Right on cue


Best Billiards takes a shot at becoming Vegas’ most progressive pool hall


By Renée LiButti

What do you get when you cross a state-of-the-art pool hall with an Italian café and an art studio? Answer: Best Billiards.

This unconventional new establishment opened five months ago on the northeast corner of Flamingo and Sandhill roads, less than five miles east of the Strip.

A product of Ermanno Scalas' workshop stands guard at the entrance.

A product of Ermanno Scalas' workshop stands guard at the entrance.

It’s not a difficult place to spot. Two large Roman statues flank the entrance. Outside the front door, chairs are lined up in a row – trattoria-style. The window advertises “Espresso,” “Cappuccino” and “Paninis” as standard fare, while a signboard promotes daily specials like salmon pasta and carrot soup.

But fear not, pool hall traditionalists. Beer (featuring Peroni) is served…along with fine wines.

“Yes, this is a new idea for Las Vegas,” said Ermanno Scalas, who is originally from Sardinia. He dreamed up Best Billiards with his wife Mary. A master artist, Ermanno has a space in the back where he sculpts whenever he’s not playing with patrons or conducting lessons on Italy’s most beloved games – five-pin (Italiana), nine-pin (goriziana), carambola and boccette.

“We’re about sports billiards,” he said. “It’s a place for the true billiards enthusiast.”

Indeed, Best Billiards caters to serious players. There are 12 tables, which were all made by Hermelin, a manufacturer that has been renowned in Italy since 1825. In fact, Ermanno boasted, Best Billiards has the most Hermelin tables of any pool hall in the U.S. Ten of them are even heated. This helps reduce moisture that can severely alter the speed and deflection of the balls.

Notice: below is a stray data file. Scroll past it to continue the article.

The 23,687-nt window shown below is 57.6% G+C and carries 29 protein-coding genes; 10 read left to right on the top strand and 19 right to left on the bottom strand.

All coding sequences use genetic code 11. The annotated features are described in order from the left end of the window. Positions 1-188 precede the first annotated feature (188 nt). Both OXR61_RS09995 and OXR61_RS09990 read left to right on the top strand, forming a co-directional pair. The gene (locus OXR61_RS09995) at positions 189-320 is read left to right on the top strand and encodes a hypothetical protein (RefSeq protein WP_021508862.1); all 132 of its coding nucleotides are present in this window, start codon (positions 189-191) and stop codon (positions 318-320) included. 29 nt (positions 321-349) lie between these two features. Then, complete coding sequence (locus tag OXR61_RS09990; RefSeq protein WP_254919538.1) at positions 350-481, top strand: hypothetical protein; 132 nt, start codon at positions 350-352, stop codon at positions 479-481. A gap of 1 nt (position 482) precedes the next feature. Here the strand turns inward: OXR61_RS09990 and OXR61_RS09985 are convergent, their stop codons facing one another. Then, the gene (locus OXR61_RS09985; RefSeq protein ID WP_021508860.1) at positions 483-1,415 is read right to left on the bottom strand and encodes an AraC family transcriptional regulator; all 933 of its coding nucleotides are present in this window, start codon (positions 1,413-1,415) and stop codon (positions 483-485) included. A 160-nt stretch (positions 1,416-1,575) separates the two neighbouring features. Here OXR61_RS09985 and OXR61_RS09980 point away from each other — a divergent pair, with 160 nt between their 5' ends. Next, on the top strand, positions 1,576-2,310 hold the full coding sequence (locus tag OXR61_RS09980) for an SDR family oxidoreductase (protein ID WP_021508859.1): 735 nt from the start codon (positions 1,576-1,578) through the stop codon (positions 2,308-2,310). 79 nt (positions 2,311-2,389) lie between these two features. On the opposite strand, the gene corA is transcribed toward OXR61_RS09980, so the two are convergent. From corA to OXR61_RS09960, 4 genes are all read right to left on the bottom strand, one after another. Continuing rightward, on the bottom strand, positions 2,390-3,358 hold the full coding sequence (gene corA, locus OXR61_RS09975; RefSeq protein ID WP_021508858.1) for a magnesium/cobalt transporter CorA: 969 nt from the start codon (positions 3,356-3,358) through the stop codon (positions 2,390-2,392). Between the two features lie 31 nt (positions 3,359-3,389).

Las Vegas' newest pool hall has a great Old world glow about it.

Automatic scoreboards are found throughout the joint. One table that’s used during tournaments has stadium-style seating. Recently, groups from Houston and Santa Clara held events here. Among Best Billiards’ clientele are many United States Billiard Association (USBA) members as well as international players from South America and Europe.

Two private pool rooms are located toward the back – one has its own bathroom. These were designed for players who come in to train with coaches. They can also be used for birthday parties.

“We are family-oriented and welcome all skill levels and all ages,” said Mary.

There’s no smoking. No music blares overhead. Thanks to the vibrant lime green interior, it’s neither dark nor dodgy.

The café is warm, friendly and classically Italian.

The café is warm, friendly and classically Italian.

“We’ve noticed that some people are wary. They’ll sort of cautiously push the door open and peek in,” said Mary. “But once they come inside, they are comfortable and immediately at ease.”

At Best Billiards you’re sure to have a fun and delicious time. Where else in Las Vegas, can you enjoy professional-caliber pool, sink some exciting shots and then sit down with your opponent to a frothy cappuccino and a plate of pasta? Molto bene!

Best Billiards, located at 3740 E. Flamingo Road, is open seven days a week from 11:30 a.m. to 1 a.m. Free five-pin lessons are offered on Mondays and Wednesdays from 7 to 9 p.m. For more information, call 702-990-0502.

Five More Places to Play Pool in Las Vegas

Got game? These five billiards hot spots are perfect for re-enacting scenes from cool pool movies like “The Color of Money.” Pretend you’re Tom Cruise as Vincent and mutter to a potential Fast Eddie-like opponent, “You want my game? You couldn’t deal with my game.”